By Team Tomorrow
Published September 3, 2019
Payable-on-death (POD) accounts are accounts that transfer to a beneficiary upon the death of the account holder. POD accounts can be a convenient way to transfer liquid assets to an heir directly rather than waiting for probate or distribution by a trustee, but they are not a replacement for estate planning and can create problems if they conflict with a current estate plan.
POD accounts are simple to set up. You can talk to a teller at your bank and tell them you want to make your account a payable-on-death account, or you can tell them you want to name a beneficiary on your account. They will provide you with the appropriate paperwork to fill out in order to name a beneficiary or beneficiaries, and generally there is no cost to do so.
The account balance will be given to the beneficiary after the account holder has died, as long as they present the appropriate documentation and there are no other claims to the account.
You can name whoever you like as a beneficiary, and as many as you would like. You can also change the named beneficiaries any time, as long as you have the capacity to do so. You cannot, however, name alternate beneficiaries. That means that if the person or persons you named as beneficiaries pass away before you, and you do not select a new beneficiary, the account will pass to your estate.
While you are still alive, the beneficiary has no claim on the account and no right to access it.
POD accounts are not judgment proof. If there is a judgment against the account holder, unpaid taxes, or other creditors with claims, they may have a claim on the money on the account.
If the account holder lives in a community property state, then their spouse may also have a claim on one-half of the assets in the account (if acquired during marriage or as marital property.
After the account holder has died, a beneficiary can claim the account by presenting ID and a certified copy of the account holder’s death certificate. The beneficiary can access the funds by withdrawing some or all of the balance of the account or by transferring the funds to a new account.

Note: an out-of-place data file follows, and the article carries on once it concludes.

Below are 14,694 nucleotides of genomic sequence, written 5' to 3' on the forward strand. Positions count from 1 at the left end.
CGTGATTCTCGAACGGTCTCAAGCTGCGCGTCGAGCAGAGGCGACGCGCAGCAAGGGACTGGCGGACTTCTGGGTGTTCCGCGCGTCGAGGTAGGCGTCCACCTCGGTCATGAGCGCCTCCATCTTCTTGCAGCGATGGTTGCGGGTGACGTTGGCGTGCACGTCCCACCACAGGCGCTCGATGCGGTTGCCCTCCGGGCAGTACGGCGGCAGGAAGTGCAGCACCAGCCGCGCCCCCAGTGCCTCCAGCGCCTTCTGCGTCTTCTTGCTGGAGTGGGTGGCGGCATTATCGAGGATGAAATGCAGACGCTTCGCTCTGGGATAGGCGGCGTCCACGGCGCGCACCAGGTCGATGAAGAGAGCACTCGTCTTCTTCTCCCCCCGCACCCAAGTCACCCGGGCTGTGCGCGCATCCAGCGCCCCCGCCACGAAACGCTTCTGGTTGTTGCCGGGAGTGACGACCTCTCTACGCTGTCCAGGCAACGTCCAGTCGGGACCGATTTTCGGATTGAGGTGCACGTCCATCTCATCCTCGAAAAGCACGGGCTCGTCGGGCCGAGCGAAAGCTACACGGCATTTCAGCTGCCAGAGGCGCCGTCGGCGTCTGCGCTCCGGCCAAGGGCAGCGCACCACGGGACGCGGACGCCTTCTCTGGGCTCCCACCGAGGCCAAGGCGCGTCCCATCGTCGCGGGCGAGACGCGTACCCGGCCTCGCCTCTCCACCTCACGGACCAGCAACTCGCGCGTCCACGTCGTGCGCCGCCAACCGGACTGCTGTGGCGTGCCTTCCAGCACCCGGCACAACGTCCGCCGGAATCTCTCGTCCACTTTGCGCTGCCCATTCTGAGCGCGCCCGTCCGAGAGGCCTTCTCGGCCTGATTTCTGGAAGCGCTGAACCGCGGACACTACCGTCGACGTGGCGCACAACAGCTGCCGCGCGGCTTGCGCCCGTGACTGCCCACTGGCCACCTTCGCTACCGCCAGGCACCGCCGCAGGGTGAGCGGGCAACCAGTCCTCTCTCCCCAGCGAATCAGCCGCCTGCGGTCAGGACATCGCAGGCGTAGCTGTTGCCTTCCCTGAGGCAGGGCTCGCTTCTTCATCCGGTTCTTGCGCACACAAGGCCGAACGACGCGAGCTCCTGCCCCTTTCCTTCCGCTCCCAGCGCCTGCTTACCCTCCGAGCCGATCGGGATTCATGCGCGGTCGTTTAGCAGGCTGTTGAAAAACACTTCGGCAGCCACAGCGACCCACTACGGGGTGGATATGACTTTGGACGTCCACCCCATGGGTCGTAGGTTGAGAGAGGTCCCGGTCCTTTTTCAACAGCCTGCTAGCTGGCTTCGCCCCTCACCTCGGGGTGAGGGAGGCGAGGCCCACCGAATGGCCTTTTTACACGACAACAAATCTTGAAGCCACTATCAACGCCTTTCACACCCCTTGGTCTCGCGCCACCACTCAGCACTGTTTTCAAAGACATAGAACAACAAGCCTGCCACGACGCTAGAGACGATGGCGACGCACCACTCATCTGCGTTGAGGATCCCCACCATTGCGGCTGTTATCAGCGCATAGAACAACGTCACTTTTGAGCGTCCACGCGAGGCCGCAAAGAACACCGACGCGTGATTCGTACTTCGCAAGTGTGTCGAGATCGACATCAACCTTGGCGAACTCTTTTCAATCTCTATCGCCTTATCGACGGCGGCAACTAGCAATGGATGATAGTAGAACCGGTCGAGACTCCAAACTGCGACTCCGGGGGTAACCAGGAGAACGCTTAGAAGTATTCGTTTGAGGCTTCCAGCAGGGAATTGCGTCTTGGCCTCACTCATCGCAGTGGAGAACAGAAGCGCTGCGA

If the account is a certificate (CD), the funds may be left in the account until it matures, have the CD retitled in the beneficiary’s name, or withdraw the funds (usually you will have to pay a penalty for withdrawing prior to the CD maturing).
POD accounts can be helpful in some circumstances. If you have an account with a relatively small balance and very few intended heirs, then perhaps a POD account may make sense. In that situation, as long as there is no conflict between the last will and testament provisions and the POD beneficiary designations, and the estate has the necessary cash to pay any debts and expenses, the POD account may simplify the estate.
POD accounts may be easy to set up, but the results can be complicated.
If you have set up a POD account as part of a comprehensive estate plan, and are fully aware of what all the details are, and remain so until death, then having a POD may benefit one. However, there are a number of ways in which things can go wrong.
For instance, if you set up a POD account and then later write a will that conflicts with your beneficiary designation, then your estate will run into problems. If you have chosen multiple beneficiaries and they cannot decide what to do about a CD or an asset that is not easily divisible, then your estate will have problems.
If you choose someone as a beneficiary, and they die before you, and you fail to update the POD beneficiary designation, then your POD account will function just like a normal account.
Having assets pass directly to a beneficiary can also make things complicated for your estate executor, because they may not have easy access to assets that are needed to pay estate debts and expenses.
POD accounts and TOD accounts are similar but apply to different types of accounts or assets. POD accounts normally refer to bank accounts (checking or savings accounts) or certificates of deposit (CDs).
TOD accounts mainly refer to brokerage or investment accounts, and sometimes real estate.
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